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There’s nothing more absurd to Peter Hamilton than the thought of the future King Charles III becoming our head of state.
The idea of Camilla, the Duchess of Cornwall, as our queen comes pretty close.
The British monarchy with its class system, hereditary titles and expensive lifestyles at an exorbitant cost to British citizens doesn’t sit at all well with Hamilton and, he’s quite sure, a growing number of Kiwis.
No no no, it won’t do at all. We should wave a royal goodbye to the Windsors and become a republic, he says.
New Zealand monarchists will be choking on their Darjeeling at Hamilton’s ideas for the future of Aotearoa as a republic.
He says it’s rather freeing to be able to promote his pro-republican views.
Hamilton, former deputy secretary of the Ministry of Foreign Affairs and Trade and a retired diplomat, has spent his entire career being the voice of his government.
Personal views should be kept just that. Personal.
In his memoir, New Moons For Sam, Becoming Kiwi – Life of a New Zealand Diplomat, published on October 15, Hamilton meanders through his life, from a childhood lived in the bucolic pastures of England to his family’s immigration to New Zealand and a career indulging his wanderlust as a diplomat.
His republican views make up just one chapter of the book – the title of which refers in part to his grandmother’s nickname for him, but are the biggest talking point.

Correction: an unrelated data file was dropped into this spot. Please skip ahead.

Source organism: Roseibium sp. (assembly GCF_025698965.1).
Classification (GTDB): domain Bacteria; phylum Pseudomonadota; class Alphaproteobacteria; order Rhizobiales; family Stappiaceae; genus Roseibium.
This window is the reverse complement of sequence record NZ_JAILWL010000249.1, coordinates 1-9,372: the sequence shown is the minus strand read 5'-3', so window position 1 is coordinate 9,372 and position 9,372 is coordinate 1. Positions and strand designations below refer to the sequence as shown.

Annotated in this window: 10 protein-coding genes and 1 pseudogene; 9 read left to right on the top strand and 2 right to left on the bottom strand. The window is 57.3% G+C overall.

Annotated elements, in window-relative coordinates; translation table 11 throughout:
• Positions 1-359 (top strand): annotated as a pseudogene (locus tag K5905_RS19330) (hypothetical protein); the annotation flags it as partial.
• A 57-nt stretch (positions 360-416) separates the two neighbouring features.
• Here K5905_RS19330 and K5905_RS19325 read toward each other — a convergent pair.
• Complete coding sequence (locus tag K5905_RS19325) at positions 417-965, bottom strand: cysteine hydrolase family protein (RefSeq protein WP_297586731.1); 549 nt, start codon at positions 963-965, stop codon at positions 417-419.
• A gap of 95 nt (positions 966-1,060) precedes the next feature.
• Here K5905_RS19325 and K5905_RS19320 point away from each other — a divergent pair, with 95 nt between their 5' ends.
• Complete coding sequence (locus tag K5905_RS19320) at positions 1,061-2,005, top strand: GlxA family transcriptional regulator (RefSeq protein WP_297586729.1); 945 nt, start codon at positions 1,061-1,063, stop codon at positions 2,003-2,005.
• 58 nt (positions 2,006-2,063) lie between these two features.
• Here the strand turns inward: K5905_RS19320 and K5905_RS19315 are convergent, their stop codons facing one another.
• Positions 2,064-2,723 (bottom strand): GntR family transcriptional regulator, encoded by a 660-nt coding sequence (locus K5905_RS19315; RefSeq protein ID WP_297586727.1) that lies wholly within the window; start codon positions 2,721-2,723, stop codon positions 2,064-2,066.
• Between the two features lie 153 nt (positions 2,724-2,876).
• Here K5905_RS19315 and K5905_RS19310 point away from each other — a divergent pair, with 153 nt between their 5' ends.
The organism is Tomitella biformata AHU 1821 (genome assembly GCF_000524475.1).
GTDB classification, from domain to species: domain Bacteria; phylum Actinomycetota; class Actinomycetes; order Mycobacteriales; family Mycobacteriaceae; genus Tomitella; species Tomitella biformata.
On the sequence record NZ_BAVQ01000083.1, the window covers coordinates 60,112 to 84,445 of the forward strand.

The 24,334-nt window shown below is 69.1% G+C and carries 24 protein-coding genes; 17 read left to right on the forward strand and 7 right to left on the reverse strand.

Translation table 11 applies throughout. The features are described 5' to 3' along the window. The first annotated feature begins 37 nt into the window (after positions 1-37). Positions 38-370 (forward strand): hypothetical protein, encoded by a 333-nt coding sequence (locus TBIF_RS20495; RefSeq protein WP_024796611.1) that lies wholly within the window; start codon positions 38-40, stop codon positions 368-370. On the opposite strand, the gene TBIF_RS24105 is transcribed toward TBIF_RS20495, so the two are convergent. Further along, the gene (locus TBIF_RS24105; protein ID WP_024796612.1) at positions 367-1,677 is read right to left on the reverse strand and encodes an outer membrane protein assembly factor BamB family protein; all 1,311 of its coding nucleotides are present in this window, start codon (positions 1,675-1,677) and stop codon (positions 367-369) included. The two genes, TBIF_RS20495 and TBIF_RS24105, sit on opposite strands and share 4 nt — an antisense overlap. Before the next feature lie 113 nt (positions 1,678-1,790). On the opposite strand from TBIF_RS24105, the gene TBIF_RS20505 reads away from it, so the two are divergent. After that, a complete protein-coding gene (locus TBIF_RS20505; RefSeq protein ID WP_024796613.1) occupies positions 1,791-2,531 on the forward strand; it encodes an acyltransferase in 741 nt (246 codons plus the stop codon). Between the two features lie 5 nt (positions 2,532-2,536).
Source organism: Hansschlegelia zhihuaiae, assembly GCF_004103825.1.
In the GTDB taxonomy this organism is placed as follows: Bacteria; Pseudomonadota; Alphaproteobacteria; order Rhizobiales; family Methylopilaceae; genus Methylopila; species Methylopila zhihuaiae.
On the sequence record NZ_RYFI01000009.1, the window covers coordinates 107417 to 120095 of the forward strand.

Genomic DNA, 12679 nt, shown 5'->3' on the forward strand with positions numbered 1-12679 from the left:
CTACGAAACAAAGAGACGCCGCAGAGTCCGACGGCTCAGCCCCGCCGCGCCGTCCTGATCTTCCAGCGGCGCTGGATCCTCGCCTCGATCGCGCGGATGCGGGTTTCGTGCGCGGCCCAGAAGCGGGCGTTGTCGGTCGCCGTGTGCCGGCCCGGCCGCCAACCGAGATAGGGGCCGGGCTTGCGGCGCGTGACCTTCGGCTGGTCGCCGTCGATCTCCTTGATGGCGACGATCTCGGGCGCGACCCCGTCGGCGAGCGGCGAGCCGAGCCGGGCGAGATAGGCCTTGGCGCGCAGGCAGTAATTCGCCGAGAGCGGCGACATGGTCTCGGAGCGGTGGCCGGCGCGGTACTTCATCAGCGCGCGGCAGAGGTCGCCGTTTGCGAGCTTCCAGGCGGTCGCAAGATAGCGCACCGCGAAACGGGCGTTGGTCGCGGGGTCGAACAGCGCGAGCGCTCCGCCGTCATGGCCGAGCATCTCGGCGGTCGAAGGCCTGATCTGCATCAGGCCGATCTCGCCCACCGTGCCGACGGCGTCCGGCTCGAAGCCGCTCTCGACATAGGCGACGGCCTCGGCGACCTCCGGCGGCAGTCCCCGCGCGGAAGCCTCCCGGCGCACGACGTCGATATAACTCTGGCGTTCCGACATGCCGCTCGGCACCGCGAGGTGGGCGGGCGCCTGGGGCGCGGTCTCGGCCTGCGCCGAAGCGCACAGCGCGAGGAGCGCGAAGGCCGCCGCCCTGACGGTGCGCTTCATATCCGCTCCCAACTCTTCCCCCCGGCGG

It’s such an odd thing for modern-day New Zealand to be represented by the remnants of the British imperial aristocracy, he says from a locked-down Auckland.
“The extended royal family is an amazing array of hierarchies and titles and people involved at a vast expense living very comfortably in marvellous palaces. New Zealand has absolutely no connection with that at all. It has no relevance to us.”
Charles might come here and comment on our conservation efforts, but it’s very odd to think he might come here and open our Parliament. Why should a British aristocrat continue to do that, he asks.
“And I cannot imagine anything more odd than having Camilla as Queen of New Zealand. She has absolutely no connection with this country.”
He respects the Queen and her years of service. She’s done a great job with the Commonwealth, he says.
“Her family is all very photogenic and very nice, with some oddities like Andrew, but the fact that this family should represent New Zealand internationally and domestically is very odd in this current state of New Zealand’s own progress and development as an independent sovereign nation confident in itself.”
Hamilton is on the executive of the New Zealand Republic. He doesn’t overstate his affiliation to the group, but he’s keen to speak out nevertheless.
He has a lot to say about becoming a republic. When the tap is turned on, it’s on full bore.